I gave two counterexamples of why.

The examples you gave aren't counterexamples. See below...

On Wed, May 19, 2010 at 7:06 PM, Darren Dale <dsdale24@gmail.com> wrote:

Again, this is expected behavior. Numpy saw an array of an array, therefore, it produced a 2-D array. Consider the following:

> np.array([[12, 4, 1], [32, 51, 9]])

I, as a user, expect numpy to create a 2-D array (2 rows, 3 columns) from that array of arrays.

On Wed, May 19, 2010 at 4:19 PM, <josef.pktd@gmail.com> wrote:

> On Wed, May 19, 2010 at 4:08 PM, Darren Dale <dsdale24@gmail.com> wrote:

>> I have a question about creation of numpy arrays from a list of

>> objects, which bears on the Quantities project and also on masked

>> arrays:

>>

>>>>> import quantities as pq

>>>>> import numpy as np

>>>>> a, b = 2*pq.m,1*pq.s

>>>>> np.array([a, b])

>> array([ 12., 1.])

>>

>> Why doesn't that create an object array? Similarly:

>>

Consider the use case of a person creating a 1-D numpy array:

> np.array([12.0, 1.0])

array([ 12., 1.])

How is python supposed to tell the difference between

> np.array([a, b])

and

> np.array([12.0, 1.0])

?

It can't, and there are plenty of times when one wants to explicitly initialize a small numpy array with a few discrete variables.

> np.array([12.0, 1.0])

array([ 12., 1.])

How is python supposed to tell the difference between

> np.array([a, b])

and

> np.array([12.0, 1.0])

?

It can't, and there are plenty of times when one wants to explicitly initialize a small numpy array with a few discrete variables.

>>>>> m = np.ma.array([1], mask=[True])

>>>>> m

>> masked_array(data = [--],

>> mask = [ True],

>> fill_value = 999999)

>>

>>>>> np.array([m])

>> array([[1]])

>>

Again, this is expected behavior. Numpy saw an array of an array, therefore, it produced a 2-D array. Consider the following:

> np.array([[12, 4, 1], [32, 51, 9]])

I, as a user, expect numpy to create a 2-D array (2 rows, 3 columns) from that array of arrays.

>> This has broader implications than just creating arrays, for example:

>>

>>>>> np.sum([m, m])

>> 2

>>>>> np.sum([a, b])

>> 13.0

>>

If you wanted sums from each object, there are some better (i.e., more clear) ways to go about it. If you have a predetermined number of numpy-compatible objects, say a, b, c, then you can explicitly call the sum for each one:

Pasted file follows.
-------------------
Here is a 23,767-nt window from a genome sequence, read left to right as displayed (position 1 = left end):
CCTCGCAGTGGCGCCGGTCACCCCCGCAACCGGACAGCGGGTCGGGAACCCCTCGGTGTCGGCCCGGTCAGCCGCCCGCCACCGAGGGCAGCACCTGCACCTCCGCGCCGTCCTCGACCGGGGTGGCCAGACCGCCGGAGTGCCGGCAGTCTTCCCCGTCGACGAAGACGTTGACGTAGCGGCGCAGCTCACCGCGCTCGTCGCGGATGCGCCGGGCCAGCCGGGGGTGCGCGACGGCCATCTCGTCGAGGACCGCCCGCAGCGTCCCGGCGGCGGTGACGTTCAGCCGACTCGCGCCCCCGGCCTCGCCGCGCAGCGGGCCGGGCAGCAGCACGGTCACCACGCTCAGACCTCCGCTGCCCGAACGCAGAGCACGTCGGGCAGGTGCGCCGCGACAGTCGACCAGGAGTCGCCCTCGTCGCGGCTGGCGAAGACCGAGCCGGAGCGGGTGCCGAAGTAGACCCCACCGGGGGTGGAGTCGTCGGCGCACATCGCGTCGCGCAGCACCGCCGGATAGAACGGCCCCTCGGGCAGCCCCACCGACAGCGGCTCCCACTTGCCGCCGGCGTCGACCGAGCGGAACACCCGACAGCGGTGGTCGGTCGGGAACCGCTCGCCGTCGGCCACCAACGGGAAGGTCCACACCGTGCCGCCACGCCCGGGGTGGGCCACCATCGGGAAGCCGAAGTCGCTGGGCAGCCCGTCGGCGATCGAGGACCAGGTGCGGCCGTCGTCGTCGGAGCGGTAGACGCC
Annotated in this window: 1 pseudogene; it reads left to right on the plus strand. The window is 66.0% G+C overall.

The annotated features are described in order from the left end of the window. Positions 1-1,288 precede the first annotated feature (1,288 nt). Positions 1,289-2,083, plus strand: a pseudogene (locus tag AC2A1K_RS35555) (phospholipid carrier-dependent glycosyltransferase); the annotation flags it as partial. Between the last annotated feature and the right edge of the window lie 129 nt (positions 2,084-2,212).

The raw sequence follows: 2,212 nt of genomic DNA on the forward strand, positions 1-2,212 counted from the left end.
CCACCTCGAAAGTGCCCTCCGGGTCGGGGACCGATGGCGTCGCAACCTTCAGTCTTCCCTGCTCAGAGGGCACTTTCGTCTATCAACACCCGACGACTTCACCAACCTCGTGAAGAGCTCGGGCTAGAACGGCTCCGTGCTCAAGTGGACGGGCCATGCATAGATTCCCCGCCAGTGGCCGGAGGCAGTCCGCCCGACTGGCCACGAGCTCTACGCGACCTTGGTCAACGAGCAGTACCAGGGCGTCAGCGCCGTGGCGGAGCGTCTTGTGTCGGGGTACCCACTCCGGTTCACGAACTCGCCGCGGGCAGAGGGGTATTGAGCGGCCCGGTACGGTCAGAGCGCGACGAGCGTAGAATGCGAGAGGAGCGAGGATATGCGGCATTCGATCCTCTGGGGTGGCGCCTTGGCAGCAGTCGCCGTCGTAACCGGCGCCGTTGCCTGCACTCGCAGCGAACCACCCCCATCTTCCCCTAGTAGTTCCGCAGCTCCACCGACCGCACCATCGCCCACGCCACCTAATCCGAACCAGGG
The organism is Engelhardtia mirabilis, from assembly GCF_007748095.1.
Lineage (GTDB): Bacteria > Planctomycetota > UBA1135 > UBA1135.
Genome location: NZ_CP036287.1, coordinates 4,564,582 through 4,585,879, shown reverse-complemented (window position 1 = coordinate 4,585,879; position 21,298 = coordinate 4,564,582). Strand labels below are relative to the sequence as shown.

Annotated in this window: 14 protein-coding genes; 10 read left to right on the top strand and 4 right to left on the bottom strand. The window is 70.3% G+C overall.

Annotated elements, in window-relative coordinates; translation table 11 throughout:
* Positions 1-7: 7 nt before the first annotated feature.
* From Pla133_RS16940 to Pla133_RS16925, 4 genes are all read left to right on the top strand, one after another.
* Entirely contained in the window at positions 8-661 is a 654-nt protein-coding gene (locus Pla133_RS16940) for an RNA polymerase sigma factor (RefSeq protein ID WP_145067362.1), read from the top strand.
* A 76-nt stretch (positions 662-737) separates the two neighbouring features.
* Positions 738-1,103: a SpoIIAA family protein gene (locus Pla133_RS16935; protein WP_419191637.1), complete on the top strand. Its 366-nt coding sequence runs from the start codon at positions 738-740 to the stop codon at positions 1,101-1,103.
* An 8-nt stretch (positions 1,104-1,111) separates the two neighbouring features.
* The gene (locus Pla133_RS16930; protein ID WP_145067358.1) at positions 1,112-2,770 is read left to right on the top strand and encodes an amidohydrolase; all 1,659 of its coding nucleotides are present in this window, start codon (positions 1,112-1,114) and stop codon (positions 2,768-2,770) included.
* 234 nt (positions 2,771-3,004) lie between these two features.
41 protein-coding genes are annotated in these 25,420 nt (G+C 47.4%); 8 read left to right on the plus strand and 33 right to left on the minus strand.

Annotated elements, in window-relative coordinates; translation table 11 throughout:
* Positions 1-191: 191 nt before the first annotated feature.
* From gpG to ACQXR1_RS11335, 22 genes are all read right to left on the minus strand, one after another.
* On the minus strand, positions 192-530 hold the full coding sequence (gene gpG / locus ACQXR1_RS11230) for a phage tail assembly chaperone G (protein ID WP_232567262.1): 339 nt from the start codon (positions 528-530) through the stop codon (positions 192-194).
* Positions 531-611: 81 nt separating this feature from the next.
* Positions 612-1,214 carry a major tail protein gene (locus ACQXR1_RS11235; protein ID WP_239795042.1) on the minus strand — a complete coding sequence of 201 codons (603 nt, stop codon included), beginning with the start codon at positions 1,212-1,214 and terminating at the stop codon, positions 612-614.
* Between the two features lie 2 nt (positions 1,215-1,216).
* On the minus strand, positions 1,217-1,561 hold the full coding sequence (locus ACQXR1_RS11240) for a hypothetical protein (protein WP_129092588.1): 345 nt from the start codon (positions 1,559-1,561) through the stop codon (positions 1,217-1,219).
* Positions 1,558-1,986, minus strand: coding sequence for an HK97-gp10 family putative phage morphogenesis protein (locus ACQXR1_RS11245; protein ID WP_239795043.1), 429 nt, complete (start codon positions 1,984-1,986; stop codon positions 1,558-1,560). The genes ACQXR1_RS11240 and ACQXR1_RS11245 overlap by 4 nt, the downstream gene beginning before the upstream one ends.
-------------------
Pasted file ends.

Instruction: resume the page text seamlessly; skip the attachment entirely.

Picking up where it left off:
> a_sum = np.sum(a)

> b_sum = np.sum(b)

> c_sum = np.sum(c)

Which I think communicates the programmer's intention better than (for a numpy array, x, composed of a, b, c):

> object_sums = np.sum(x) # <--- As a numpy user, I would expect a scalar out of this, not an array

If you have an arbitrary number of objects (which is what I suspect you have), then one could easily produce an array of sums (for a list, x, of numpy-compatible objects) like so:

> object_sums = [np.sum(anObject) for anObject in x]

Performance-wise, it should be no more or less efficient than having numpy somehow produce an array of sums from a single call to sum. Readability-wise, it makes more sense because when you are treating objects separately, a *list* of them is more intuitive than a numpy.array, which is more-or-less treated as a single mathematical entity.

I hope that addresses your concerns.

Ben Root

> a_sum = np.sum(a)

> b_sum = np.sum(b)

> c_sum = np.sum(c)

Which I think communicates the programmer's intention better than (for a numpy array, x, composed of a, b, c):

> object_sums = np.sum(x) # <--- As a numpy user, I would expect a scalar out of this, not an array

If you have an arbitrary number of objects (which is what I suspect you have), then one could easily produce an array of sums (for a list, x, of numpy-compatible objects) like so:

> object_sums = [np.sum(anObject) for anObject in x]

Performance-wise, it should be no more or less efficient than having numpy somehow produce an array of sums from a single call to sum. Readability-wise, it makes more sense because when you are treating objects separately, a *list* of them is more intuitive than a numpy.array, which is more-or-less treated as a single mathematical entity.

I hope that addresses your concerns.

Ben Root